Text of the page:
July 1, 2021
There are about as many different styles of dance as there are cultures across the world. Each of these styles bring out special features of the human spirit: our ability to express ourselves through movement, physical strength, mobility, and flexibility and communications. As a result, dance has a special ability to connect people to one another, and to connect the dancer to themselves in holistic ways. These all work together to help us understand the health benefits of dance. Let’s explore some of these with a little more depth.
Dancing has always been a part of human culture; some anthropological researchers suggest that our prehistoric ancestors 1.5 million years ago likely used dance as a form of social bonding and communication. It’s built into the fabric of who we are as humans. When you dance or watch someone else dancing, you feel connected: audience to performer, watcher to participant. Certainly, most of us know this, even if we can’t find the words to express it.
Dance is able to connect people across boundaries of culture, race, language, age and time. The universal language of body movements connect us and draw us in. The feats of physical strength and flexibility leave us in awe. The graceful movements tell a story more than mere words could convey.
When we connect to others through dance, we can’t help but empathize or to step into their reality even for just a moment. This social connection is significantly healthy in a world that at times seems very divisive and isolating.
Have you ever watched a dancer’s movements and felt tears well up in your eyes? Have you seen the expressions of joy, pain, elation, anguish, anger and love on performer’s faces? At the end of a performance, have you stood and clapped or cheered? All these emotions are an inseparable part of what dance brings to our lives.
Though it is easy to stay focused on the physicality of dance steps and moves, they often express deep emotions as well. Whether the dance draws us out of ourselves and helps us feel what someone else is feeling, or gives us a mirror to peer into our own depths, emotions are a key element to dance.
Many traditional and modern dances are accompanied by music. This gives a deeper element of expressing emotions, as the dance moves, rhythms, steps and gestures help interpret and bring shape and story to the music as well.
Dancing can be a very physically demanding activity, no matter what style or tradition it comes from. Professional dancers are often very fit and athletic, and the demands they put on their body require a lifetime commitment to healthy nutrition, strength, flexibility, and conditioning.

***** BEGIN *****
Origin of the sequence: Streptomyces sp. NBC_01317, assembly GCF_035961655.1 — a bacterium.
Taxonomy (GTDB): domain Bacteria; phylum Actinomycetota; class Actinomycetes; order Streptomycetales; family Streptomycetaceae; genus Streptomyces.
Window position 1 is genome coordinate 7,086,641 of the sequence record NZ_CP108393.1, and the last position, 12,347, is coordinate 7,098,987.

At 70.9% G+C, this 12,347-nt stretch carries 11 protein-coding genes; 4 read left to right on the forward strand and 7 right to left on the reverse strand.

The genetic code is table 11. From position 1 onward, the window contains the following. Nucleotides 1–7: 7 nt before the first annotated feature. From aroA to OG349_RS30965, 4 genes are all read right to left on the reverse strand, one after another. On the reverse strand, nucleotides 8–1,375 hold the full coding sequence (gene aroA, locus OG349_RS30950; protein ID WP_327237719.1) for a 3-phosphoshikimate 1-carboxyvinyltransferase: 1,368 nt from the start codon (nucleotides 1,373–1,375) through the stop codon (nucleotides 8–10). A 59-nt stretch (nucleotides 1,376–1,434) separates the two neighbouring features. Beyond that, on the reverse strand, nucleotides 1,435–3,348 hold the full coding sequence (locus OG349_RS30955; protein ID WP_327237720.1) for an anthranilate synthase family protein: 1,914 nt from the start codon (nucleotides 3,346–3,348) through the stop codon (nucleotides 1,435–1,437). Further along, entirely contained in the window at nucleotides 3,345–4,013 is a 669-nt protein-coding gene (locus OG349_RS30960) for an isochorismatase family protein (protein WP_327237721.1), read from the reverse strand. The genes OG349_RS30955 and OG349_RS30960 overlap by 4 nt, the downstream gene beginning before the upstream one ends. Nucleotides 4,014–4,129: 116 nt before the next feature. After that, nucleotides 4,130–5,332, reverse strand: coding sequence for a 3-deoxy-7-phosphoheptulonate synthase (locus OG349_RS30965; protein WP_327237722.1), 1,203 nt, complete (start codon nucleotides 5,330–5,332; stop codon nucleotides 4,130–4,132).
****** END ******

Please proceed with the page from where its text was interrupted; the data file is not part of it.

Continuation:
Dancers of all ages and abilities find the physical elements of dancing to be very good for their body and brain health. We all know (and physicians regularly tell us) that hobbies that involve moving our bodies are a very healthy choice, especially if other parts of our lives are more sedentary.
Regular dance lessons can build strength, flexibility, balance, and co-ordination. These are all very important for people of any age. Many dancers who begin dancing later in life note that they weren’t aware of how poor their mobility or balance were until they started to notice significant improvement.
Many studies have shown that physical activity is an important part of brain health also. Improved cardio-vascular fitness, additional blood flow to the brain, and higher oxygen levels during physical activity all help our brains function better. Moreover, dance specifically helps to build brain-to-muscle connections, enhancing your ability to control both large- and fine-motor skills.
Remembering steps, movements, gestures, and rhythms is an important part of all dance, no matter the style or tradition. Our memory behaves something like a muscle: the more we use it, the better it gets; therefore dance can drastically improve your memory. There are many studies that show the positive impacts of dance on memory in people of all ages. Dance therapy has even been shown to help improve memory in patients with many different types of memory- and brain-related injuries and impairments.
We humans are complex beings and our health is intimately connected to our physical, mental, social, and emotional well-being. When we dance, we are touching on all these parts of our lives. In other words, dance benefits all aspects of your health.
In conclusion, there are not many places you can find the same level of all-encompassing health benefits from a single activity. Dance classes will build your social connections with other dancers. Performing or watching performances can build connections across cultures and showcase beautiful diversity from around the world. When you are struggling to express your emotions, dance can be your outlet or a mirror to help you see within yourself. And finally, there are all the physical and mental benefits of moving your body, exercising your brain and testing your memory.
Hopefully this post has shown you some of the many emotional, mental, and physical health benefits of dance. If you would like to get started (or resume) your dance experience, here are a few tips we’d like to share.
We would be more than happy to answer any questions you have, dream with you about your dance ambitions, or discuss any dance-related topics.